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Family Law

The leading authority on all aspects of family law

23 OCT 2015

Number of children who are the subject of a child protection plan continues to rise

Number of children who are the subject of a child protection plan continues to rise

Figures relating to the number of children in need in England in the period 2014–15 were published yesterday (22 October 2015) by the Department of Education

The statistical release includes information on numbers of referrals to and assessments made by children’s social care in England. It also provides the number of local authorities operating a continuous assessment model, and the number of children who became the subject of a child protection plan.

Overall, the number of children in need decreased in 2015: 391,000 at 31 March 2015, a decline of 2% from 397,000 in 2014. However, the longer term trend remained relatively stable.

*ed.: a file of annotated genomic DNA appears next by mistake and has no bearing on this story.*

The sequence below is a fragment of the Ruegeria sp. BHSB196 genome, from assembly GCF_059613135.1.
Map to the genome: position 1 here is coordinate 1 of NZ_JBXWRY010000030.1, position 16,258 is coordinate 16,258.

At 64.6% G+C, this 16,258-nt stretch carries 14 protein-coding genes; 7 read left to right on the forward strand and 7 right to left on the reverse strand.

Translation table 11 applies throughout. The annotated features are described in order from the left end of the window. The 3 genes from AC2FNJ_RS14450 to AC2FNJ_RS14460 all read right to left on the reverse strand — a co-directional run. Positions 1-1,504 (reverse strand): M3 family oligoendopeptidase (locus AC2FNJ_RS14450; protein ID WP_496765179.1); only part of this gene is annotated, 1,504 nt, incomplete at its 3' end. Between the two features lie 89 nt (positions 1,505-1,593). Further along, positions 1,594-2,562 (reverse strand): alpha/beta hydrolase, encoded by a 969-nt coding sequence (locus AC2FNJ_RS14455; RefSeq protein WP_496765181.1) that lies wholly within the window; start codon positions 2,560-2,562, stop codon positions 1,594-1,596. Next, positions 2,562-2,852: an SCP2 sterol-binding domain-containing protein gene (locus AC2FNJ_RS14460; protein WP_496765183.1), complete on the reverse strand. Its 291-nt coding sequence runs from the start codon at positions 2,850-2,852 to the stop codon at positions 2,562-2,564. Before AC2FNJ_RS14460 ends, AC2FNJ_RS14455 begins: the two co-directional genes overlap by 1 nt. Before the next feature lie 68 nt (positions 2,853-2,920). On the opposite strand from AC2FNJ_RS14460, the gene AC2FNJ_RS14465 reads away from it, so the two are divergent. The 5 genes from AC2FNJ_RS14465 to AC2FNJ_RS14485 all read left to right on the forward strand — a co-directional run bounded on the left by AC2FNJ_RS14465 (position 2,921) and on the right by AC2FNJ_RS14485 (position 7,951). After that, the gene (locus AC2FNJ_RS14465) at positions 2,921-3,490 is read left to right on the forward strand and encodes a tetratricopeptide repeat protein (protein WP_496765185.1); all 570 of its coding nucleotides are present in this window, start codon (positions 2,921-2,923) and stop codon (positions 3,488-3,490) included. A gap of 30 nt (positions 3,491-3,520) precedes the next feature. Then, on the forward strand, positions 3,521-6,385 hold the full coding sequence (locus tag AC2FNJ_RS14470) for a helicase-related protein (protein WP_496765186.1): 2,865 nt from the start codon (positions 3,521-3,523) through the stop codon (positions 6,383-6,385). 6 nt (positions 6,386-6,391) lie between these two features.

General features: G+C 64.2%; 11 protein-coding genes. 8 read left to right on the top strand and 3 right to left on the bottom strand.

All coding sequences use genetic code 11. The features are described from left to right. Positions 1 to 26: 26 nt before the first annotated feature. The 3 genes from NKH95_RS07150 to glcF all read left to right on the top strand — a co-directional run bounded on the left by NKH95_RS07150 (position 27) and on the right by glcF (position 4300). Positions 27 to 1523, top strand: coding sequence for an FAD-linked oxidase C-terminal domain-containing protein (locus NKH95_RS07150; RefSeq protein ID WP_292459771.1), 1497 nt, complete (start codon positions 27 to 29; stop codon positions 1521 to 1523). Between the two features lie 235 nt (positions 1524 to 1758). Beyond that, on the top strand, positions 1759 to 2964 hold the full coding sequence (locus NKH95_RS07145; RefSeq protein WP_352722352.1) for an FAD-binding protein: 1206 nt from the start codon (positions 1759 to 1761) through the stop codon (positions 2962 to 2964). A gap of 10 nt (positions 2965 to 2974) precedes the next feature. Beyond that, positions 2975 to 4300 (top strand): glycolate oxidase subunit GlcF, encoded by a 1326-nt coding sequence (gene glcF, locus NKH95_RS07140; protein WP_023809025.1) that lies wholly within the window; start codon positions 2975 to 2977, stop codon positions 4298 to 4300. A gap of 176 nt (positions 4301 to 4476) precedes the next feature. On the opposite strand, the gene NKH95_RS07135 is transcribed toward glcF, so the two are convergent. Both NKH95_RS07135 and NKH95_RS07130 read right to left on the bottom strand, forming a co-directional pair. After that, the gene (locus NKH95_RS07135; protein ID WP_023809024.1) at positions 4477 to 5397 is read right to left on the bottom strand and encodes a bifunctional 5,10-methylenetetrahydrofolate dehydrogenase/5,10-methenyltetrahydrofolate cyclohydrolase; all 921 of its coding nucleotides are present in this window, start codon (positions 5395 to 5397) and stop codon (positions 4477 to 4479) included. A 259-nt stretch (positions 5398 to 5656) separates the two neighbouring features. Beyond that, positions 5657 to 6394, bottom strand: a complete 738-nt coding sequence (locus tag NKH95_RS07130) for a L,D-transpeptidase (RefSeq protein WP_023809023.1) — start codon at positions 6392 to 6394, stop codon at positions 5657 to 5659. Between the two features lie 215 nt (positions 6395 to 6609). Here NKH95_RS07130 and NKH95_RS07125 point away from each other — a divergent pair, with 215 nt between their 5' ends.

More children (49,700) were the subject of a child protection plan as at 31 March 2015 than at 31 March 2014 (48,300). This is a significant increase on the 39,100 children who were the subject of a child protection plan at 31 March 2010 (the children in need census began in 2009) and follows the continuing upward trend of these figures in recent years. However, the 26-week time limit introduced on 22 April 2014 for concluding care proceedings has seen the percentage of children who ceased to be the subject of a child protection plan increase from 86% in 2009–10 to 97% in 2014–15.

Referrals to social care dropped slightly this year, following a larger than usual increase in numbers in 2014. 635,000 referrals were made in the year ending 31 March 2015, which showed a 3% decline from 657,800 the previous year.

There was a 71% increase this year in the number of local authorities operating a continuous assessment model: 139 (91%) were undertaking assessments by the end of March 2015. This year 550,810 assessments were completed, with an average duration of 28 working days.

These figures, and several more relating to the number of children in need between 2014 and 2015, can be accessed and downloaded here.

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